Wi-Fi Provider Proves You Should Always Read Terms And Conditions With Hilarious Experiment

"Our test shows it’s all too easy for ordinary consumers to tick a box and unwittingly give up their privacy in exchange for free Wi-Fi."

Purple, a public Wi-Fi provider with offices all over the world, had a hunch people rarely (if ever) read those lengthy terms and conditions before accessing a free Internet connection, so they decided to do a fun little experiment in an effort to prove their point.

For two weeks (from June 19 – July 2, 2017), Purple added a paragraph to their terms and conditions mandating that, in exchange for Internet access via one of their thousands of branded hotspots across the globe, users agreed to carry out 1,000 hours of community service.

Per Mashable, the exact text read, "The user may be be required, at Purple's discretion, to carry out 1,000 hours of community service. This may include the following. Cleansing local parks of animal waste. Providing hugs to stray cats and dogs. Manually relieving sewer blockages. Cleaning portable lavatories at local festivals and events. Painting snail shells to brighten up their existence. Scraping chewing gum off the streets."



And according to a press release also cited in the video above, Purple's hypothesis that few people ever read what they agree to was proven overwhelmingly correct. Of the 22,275 people duped in the United States and across 31 other countries, only one person person spotted the joke. To put that into perspective, that means 99.996 percent of the users failed to realize exactly what they were agreeing to.

"This test was not intended to be mean-spirited or poke fun at users. We're trying to make the point that today more than ever it is critical that consumers read the terms before signing up to use a free Wi-Fi network," Purple CEO, Gavin Wheeldon said in the press release. "What are they agreeing to, how much of their personal data are they sharing, and what license are they giving to providers to use that data?"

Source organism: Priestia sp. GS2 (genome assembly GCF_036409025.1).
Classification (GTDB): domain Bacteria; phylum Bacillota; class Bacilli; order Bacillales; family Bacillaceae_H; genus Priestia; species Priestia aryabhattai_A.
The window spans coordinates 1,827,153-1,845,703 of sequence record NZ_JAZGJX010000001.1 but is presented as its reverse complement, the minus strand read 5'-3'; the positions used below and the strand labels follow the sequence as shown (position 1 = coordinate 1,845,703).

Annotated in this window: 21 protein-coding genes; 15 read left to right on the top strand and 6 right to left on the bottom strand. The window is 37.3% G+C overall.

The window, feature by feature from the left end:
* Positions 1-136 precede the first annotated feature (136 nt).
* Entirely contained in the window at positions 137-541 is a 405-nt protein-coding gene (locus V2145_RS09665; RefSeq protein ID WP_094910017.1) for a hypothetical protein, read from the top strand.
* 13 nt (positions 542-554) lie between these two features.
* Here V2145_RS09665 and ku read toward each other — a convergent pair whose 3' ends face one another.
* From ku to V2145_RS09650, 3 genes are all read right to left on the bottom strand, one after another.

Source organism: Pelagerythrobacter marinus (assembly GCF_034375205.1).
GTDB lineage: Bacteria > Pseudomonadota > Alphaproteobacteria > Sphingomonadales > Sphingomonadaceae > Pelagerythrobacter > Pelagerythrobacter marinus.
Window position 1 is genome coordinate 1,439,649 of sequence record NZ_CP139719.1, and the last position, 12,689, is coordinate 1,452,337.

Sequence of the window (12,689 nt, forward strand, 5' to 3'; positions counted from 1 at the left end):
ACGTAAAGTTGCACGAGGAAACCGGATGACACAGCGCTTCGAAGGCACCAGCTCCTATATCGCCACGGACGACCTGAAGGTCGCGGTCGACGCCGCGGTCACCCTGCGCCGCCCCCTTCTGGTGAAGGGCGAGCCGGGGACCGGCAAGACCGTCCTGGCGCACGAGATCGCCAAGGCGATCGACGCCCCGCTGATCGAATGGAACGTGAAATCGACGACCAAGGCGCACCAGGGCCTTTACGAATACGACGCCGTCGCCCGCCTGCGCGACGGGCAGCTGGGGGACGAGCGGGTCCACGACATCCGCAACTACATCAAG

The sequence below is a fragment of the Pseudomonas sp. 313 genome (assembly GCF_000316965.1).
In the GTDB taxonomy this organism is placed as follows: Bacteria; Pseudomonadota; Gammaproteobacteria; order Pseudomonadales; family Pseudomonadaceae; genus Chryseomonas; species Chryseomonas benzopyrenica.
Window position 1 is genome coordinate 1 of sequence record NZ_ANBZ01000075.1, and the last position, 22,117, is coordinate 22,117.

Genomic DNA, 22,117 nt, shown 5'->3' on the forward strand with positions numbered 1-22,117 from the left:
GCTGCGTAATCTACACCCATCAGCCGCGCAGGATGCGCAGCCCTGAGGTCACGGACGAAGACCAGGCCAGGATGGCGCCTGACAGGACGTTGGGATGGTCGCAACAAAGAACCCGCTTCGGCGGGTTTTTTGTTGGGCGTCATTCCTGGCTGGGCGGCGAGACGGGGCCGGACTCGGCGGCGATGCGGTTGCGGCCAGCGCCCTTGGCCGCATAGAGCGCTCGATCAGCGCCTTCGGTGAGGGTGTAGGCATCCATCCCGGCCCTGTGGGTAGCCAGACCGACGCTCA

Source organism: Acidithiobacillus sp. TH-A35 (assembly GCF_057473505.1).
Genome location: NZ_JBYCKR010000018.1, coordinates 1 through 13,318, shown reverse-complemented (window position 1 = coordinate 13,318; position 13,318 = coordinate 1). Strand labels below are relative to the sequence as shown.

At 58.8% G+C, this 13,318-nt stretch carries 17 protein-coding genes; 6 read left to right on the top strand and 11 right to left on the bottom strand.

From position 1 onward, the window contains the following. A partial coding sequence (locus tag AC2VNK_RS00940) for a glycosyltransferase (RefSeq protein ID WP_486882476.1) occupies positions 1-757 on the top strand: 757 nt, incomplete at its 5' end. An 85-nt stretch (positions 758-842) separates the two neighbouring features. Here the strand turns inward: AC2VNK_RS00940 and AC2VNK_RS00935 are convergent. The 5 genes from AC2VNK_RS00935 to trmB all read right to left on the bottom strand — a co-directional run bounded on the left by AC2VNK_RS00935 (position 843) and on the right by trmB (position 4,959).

He added, "Our test shows that it's all too easy for ordinary consumers to tick a box and unwittingly give up their privacy in exchange for free Wi-Fi."

As it turns out, this "test" was part of Purple's announcement that it is the first global Wi-Fi provider to comply with the European Union's General Data Protection Regulation (GDPR) – nearly a year ahead of the EU's May 25, 2018 deadline.

According to resources published by the EU, the GDPR law's purpose is to "harmonize data privacy laws across Europe, to protect and empower all EU citizens data privacy and to reshape the way organizations across the region approach data privacy." The law also requires "unambiguous consent" before users' personal or behavioral data can be used for marketing purposes.  

"We welcome the strengthening of data protection laws across Europe that GDPR will bring, but we also plan to roll the same level of consumer transparency to our U.S. market. This initiative will give ordinary consumers more awareness of the risks involved in using free Wi-Fi," Wheeldon added. "Further, we hope it will ultimately raise the level of trust in a digital economy that is increasingly finding ways to mine and monetize our personal online behavior." 

Thankfully for those 22,275 unwitting souls Purple has no plans to enforce its joke terms and conditions, but the one person who did point out the prank will win a (yet undisclosed) prize.

Should you need to access free Wi-Fi while traveling all over the world, this interactive map shows all the Wi-Fi passwords for airports across the globe... no community service necessary.

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